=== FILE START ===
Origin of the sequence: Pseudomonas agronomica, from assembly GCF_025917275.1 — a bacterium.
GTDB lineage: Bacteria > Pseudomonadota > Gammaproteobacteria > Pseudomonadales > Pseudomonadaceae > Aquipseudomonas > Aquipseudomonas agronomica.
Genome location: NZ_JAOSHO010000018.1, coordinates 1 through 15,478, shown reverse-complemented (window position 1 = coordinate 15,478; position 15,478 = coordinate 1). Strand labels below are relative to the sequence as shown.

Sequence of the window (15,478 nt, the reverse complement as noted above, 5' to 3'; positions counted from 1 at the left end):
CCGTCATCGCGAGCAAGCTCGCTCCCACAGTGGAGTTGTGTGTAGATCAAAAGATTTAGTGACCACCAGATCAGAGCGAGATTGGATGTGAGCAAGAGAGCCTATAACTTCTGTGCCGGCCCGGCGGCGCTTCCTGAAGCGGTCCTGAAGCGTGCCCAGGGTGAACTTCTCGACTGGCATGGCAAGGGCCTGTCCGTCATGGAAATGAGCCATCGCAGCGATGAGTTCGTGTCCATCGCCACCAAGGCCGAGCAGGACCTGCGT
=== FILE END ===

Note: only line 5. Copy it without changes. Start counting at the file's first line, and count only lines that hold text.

CCGTCATCGCGAGCAAGCTCGCTCCCACAGTGGAGTTGTGTGTAGATCAAAAGATTTAGTGACCACCAGATCAGAGCGAGATTGGATGTGAGCAAGAGAGCCTATAACTTCTGTGCCGGCCCGGCGGCGCTTCCTGAAGCGGTCCTGAAGCGTGCCCAGGGTGAACTTCTCGACTGGCATGGCAAGGGCCTGTCCGTCATGGAAATGAGCCATCGCAGCGATGAGTTCGTGTCCATCGCCACCAAGGCCGAGCAGGACCTGCGT